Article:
Your baby has a fever … now what?
When to call a doctor immediately: Extremely high fever The […]
When to call a doctor immediately: Extremely high fever
The first thing you need to do if you suspect your baby has a fever is check his temperature to determine how serious the situation is. A normal temperature for a baby is between 97 and 100 degrees Fahrenheit. Use these general guidelines to determine when you should call a doctor based on your baby’s age and temperature:
- 3 months or younger: 100.4 degrees F
- 3 to 6 months: 101 degrees F
- 6 months and older: 103 degrees F
Unusual or threatening symptoms
Symptoms such as coughing, ear pain, vomiting or diarrhea, while indicative of common illnesses, do not suggest a serious medical emergency. More threatening symptoms you should be on the lookout for include small, purple-red spots or large purple blotches on the skin and difficulty breathing. When combined with a fever, these symptoms may indicate a more serious condition, such as a bacterial infection, pneumonia or bronchiolitis. If your child has a fever accompanied by any of these symptoms, call your doctor right away.
What to do when the fever is not an emergency:
If your child is acting normal and going about regular baby business as usual, there may not be reason to worry, even if her temperature is slightly higher than normal. There are several steps you can take to make your baby more comfortable if the fever seems to be more of an annoyance than a crisis.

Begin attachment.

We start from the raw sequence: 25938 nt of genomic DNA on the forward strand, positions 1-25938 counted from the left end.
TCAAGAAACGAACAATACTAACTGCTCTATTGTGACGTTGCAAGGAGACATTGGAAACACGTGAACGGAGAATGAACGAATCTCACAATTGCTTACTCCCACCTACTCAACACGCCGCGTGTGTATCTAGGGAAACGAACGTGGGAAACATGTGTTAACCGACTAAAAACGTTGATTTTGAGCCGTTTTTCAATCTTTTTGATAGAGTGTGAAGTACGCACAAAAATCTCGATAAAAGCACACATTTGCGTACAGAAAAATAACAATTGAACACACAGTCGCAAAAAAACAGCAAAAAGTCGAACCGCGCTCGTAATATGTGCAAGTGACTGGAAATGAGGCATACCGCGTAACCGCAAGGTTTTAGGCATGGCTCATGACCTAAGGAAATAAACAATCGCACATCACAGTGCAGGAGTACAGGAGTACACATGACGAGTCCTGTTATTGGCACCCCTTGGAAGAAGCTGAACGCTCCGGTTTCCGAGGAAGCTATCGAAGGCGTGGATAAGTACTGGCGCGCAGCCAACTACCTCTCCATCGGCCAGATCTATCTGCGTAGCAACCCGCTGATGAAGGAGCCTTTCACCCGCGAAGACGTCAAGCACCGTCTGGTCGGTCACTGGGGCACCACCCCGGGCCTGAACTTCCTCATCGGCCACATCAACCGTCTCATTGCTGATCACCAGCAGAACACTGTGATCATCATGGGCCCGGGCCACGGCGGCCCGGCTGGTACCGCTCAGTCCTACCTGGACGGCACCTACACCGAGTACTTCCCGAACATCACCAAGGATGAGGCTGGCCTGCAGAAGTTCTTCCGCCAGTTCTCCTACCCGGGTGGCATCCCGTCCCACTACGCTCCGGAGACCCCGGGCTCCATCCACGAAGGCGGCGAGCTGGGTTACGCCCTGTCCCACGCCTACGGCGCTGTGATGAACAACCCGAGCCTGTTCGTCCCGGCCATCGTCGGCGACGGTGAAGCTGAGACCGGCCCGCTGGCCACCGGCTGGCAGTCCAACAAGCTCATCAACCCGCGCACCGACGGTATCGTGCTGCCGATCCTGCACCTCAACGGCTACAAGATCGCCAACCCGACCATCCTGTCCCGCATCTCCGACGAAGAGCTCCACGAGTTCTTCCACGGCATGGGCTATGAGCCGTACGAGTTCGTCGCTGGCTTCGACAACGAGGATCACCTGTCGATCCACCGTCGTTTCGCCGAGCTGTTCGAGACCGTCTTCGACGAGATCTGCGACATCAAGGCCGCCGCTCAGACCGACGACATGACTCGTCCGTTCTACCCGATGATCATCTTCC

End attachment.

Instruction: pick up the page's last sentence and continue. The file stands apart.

- Keep your baby hydrated and make sure he has plenty of breast milk or formula.
- If your baby is over 3 months old, you can give him the recommended dose of infant acetaminophen, or ibuprofen if he is over 6 months old.
- Bathe or sponge your baby in lukewarm water.
- Dress your baby in light, cool clothes when putting her to sleep.
What not to do:
When your baby is sick, you would do anything to make him feel better. However, there are a few things that you should never do when your baby has a fever.
- Never give your baby aspirin. When given to babies, aspirin can cause Reye’s syndrome, a potentially fatal disease causing adverse affects to major organs, including the brain and liver.
- Never sponge your baby with rubbing alcohol. The rubbing alcohol could be absorbed into her blood stream and cool her down too quickly, which would actually raise her temperature.
*This information should not be taken as medical advice. Always consult your physician or medical professional.